Hubble frames an explosive galaxy

Image: Hubble frames an explosive galaxy
Credit: ESA/Hubble & NASA

Don't be fooled! The cosmic swirl of stars in this NASA/ESA Hubble Space Telescope image may seem tranquil and unassuming, but this spiral galaxy, known as ESO 580-49, actually displays some explosive tendencies.

In October of 2011, a cataclysmic burst of high-energy gamma-ray radiation—known as a gamma-ray burst, or GRB—was detected coming from the region of sky containing ESO 580-49. Astronomers believe that the galaxy was the host of the GRB, given that the chance of a coincidental alignment between the two is roughly 1 in 10 million. At a distance of around 185 million light-years from Earth, it was the second-closest gamma-ray burst (GRB) ever detected.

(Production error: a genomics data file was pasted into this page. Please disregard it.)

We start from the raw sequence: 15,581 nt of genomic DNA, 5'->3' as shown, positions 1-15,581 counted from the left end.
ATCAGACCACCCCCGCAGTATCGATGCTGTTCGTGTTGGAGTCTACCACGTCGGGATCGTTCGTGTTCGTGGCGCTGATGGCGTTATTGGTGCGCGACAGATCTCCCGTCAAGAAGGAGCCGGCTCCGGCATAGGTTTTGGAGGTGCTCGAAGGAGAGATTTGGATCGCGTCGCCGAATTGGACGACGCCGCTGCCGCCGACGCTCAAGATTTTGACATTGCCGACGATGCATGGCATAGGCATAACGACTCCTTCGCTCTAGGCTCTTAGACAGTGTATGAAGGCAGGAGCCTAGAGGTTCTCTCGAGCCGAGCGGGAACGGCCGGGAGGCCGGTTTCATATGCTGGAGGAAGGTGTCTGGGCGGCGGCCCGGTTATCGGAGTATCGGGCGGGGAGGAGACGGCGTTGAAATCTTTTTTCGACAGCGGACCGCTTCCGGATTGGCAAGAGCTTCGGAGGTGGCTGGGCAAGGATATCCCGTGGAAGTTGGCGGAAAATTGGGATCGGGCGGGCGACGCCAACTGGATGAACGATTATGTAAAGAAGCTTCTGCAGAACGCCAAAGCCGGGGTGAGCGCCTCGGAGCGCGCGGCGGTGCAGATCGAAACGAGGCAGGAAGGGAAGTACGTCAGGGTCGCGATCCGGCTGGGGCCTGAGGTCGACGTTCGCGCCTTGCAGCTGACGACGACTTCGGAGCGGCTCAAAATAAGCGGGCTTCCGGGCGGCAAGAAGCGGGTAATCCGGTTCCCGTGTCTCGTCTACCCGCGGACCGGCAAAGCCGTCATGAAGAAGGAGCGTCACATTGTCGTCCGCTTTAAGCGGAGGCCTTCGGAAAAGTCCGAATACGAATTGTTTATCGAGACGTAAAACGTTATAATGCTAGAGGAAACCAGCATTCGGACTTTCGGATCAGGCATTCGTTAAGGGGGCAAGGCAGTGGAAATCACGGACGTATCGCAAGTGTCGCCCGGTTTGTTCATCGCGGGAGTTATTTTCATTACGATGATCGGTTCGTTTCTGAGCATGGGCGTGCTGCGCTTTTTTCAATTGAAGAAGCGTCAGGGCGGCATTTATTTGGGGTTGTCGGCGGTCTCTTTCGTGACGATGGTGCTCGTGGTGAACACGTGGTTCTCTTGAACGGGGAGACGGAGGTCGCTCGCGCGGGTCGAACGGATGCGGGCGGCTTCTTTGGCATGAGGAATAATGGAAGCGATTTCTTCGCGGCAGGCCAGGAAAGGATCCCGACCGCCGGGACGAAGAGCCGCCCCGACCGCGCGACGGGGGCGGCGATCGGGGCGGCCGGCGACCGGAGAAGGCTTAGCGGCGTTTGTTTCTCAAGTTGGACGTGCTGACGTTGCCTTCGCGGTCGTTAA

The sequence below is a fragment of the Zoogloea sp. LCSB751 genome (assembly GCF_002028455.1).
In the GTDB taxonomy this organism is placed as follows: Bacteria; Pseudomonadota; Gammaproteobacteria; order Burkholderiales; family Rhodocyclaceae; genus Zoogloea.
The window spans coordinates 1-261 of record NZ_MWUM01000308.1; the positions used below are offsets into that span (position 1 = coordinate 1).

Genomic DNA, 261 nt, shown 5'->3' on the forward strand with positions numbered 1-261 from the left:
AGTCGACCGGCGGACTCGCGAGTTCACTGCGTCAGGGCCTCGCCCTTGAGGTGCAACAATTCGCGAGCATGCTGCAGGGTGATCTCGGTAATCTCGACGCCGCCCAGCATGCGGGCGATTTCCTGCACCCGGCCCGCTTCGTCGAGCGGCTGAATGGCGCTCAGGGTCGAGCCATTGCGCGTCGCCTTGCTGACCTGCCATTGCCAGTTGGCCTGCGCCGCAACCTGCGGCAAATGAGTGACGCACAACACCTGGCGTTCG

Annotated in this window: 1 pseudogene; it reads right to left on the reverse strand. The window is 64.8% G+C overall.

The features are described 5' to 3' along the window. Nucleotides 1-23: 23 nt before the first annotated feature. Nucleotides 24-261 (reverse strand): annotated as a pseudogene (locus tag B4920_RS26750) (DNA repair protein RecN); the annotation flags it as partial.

Gamma-ray bursts are among the brightest events in the cosmos, occasionally outshining the combined gamma-ray output of the entire observable Universe for a few seconds. The exact cause of the GRB that probably occurred within this galaxy, catalogued as GRB 111005A, remains a mystery. Several events are known to lead to GRBs, but none of these explanations appear to fit the bill in this case. Astronomers have therefore suggested that ESO 580-49 hosted a new type of GRB explosion—one that has not yet been characterized.


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Citation: Hubble frames an explosive galaxy (2017, December 11) retrieved 27 May 2020 from https://phys.org/news/2017-12-hubble-explosive-galaxy.html
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